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MediaMonks and WPP- an Opportune Time to Revisit Restrictive Covenants

06/07/2018 | Noel Deans & Sean Field-Walton
On 4 and 5 July 2017 the City AM and other outlets have reported on WPP and Sir Martin Sorrell’s likely upcoming battle over confidentiality and competition. Having exited WPP, the advertising and

On 4 and 5 July 2017 the City AM[1] and other outlets have reported on WPP and Sir Martin Sorrell’s likely upcoming battle over confidentiality and competition. Having exited WPP, the advertising and media goliath that he led as Chairman and Chief Executive Officer on less than good terms, Sorrell swiftly founded a new company called S4 Capital. Days after S4 Capital made a bid for a Netherlands based company called MediaMonks it transpires that WPP had shortly before made their own bid for the same outfit.

As reported by the City AM “[t]he corporate clash is expected to raise questions about WPP’s decision not to make Sorrell sign a non-compete clause preventing him from being involved in any rival marketing ventures after he resigned”.  As such, now is an opportune time to consider our and our clients’ approach to the incorporation of restrictive covenants in employment contracts of staff of all levels, but particularly senior executives.

The basic position

The oft forgotten starting point when considering the terms of restrictive covenants contained within employment contracts is that restrictions must protect the legitimate business interests of the employer.  A failure to closely align the terms of any restriction with this requirement creates a risk of unenforceability. Seeking an answer to what is a legitimate business interest is not a science. It is a question which must always be considered in light of the facts for each individual case.  This will mean taking into account the nature of the employer’s business and the role of the employee in the employer’s business.  Of particular importance is the employer’s likely exposure to confidential client information and/or client relationships or other matters which may give that employee some sway over the goodwill of the employer.  In practice, we are frequently instructed on matters where an employer has not taken due care to tailor restrictive covenants to an individual employee’s circumstances. We suspect that the reader will also be familiar with employers rolling out standard form restrictive covenants across the workforce with little delineation between categories of employee.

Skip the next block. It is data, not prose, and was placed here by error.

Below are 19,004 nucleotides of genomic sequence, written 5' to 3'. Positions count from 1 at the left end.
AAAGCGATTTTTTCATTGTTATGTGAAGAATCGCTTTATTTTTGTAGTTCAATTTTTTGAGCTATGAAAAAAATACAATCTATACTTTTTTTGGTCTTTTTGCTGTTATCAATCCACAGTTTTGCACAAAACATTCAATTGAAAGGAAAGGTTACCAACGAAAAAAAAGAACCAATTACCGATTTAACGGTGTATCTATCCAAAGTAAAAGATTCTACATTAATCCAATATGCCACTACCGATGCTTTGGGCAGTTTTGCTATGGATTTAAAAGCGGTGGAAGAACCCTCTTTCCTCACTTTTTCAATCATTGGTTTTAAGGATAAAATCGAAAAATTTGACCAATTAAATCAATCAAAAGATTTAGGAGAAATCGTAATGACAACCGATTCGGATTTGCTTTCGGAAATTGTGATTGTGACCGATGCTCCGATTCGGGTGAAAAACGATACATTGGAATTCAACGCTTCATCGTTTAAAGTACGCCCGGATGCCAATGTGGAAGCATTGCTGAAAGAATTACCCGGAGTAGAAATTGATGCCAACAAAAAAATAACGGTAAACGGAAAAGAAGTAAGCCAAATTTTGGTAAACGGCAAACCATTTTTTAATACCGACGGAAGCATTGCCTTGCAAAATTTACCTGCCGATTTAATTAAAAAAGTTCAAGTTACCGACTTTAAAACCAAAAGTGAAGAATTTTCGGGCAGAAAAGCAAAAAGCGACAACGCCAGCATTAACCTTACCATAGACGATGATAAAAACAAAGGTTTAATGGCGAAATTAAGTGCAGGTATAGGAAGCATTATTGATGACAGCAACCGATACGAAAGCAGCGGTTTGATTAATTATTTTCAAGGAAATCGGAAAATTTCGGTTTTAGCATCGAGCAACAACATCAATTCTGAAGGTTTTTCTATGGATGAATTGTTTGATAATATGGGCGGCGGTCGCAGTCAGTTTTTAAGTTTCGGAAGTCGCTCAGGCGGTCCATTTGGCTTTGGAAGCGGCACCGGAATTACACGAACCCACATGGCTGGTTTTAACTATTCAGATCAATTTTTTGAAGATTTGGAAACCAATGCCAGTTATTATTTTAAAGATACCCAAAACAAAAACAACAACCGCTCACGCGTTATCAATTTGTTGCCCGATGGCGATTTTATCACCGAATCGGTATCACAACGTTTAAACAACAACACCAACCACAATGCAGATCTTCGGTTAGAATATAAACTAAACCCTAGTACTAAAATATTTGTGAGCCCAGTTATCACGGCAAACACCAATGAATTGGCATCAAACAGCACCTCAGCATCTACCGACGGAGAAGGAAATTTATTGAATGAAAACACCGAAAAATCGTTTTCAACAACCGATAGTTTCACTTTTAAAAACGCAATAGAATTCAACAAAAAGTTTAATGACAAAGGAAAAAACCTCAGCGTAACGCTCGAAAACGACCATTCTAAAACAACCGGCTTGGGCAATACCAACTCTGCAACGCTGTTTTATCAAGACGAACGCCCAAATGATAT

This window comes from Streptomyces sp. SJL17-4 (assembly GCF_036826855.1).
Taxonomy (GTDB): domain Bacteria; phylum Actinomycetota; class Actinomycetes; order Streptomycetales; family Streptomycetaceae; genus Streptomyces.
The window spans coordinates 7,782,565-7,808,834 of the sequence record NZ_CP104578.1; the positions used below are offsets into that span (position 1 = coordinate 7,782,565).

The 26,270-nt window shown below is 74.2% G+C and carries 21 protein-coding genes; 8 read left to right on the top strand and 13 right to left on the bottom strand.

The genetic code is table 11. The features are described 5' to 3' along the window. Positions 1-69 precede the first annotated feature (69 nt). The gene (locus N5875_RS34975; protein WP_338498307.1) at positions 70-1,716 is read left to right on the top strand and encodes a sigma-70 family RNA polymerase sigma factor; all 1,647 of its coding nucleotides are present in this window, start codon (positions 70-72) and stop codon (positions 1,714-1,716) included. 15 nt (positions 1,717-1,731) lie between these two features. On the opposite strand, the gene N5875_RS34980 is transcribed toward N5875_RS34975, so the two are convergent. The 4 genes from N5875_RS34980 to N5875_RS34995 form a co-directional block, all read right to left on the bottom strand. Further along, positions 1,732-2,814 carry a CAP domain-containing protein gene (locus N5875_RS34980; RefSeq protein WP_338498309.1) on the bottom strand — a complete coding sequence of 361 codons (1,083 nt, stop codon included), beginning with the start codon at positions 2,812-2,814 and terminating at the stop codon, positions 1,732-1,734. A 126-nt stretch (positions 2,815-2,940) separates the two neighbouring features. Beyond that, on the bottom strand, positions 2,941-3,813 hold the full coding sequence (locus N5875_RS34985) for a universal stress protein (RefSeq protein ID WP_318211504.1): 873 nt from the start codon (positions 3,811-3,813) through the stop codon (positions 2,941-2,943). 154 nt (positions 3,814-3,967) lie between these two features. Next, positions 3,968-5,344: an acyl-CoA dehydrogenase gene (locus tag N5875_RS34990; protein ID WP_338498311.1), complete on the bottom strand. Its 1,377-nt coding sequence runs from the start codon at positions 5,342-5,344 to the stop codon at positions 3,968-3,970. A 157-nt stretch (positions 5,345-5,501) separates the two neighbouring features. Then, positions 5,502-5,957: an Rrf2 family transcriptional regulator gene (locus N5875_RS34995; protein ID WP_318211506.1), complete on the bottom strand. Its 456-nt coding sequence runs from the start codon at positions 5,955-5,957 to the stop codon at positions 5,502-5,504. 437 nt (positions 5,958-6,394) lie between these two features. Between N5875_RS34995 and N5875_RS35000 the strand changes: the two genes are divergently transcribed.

Exposures

To be frank, it is rare to encounter an employer who has nothing to worry about when it comes to the restrictive covenants they apply to their workforce. We frequently find ourselves advising on methods to reduce the potential unenforceability exposures we identify.

An inbuilt protection against these exposures is that, in many cases, an employer benefits from their workforce’s inability to judge the enforceability of restrictive covenants for themselves. Some employers benefit from the deterrent effect of including restrictive covenants which are known to be unenforceable owing to the fact that many people do not understand the detail of the rules for determining the enforceability of such terms.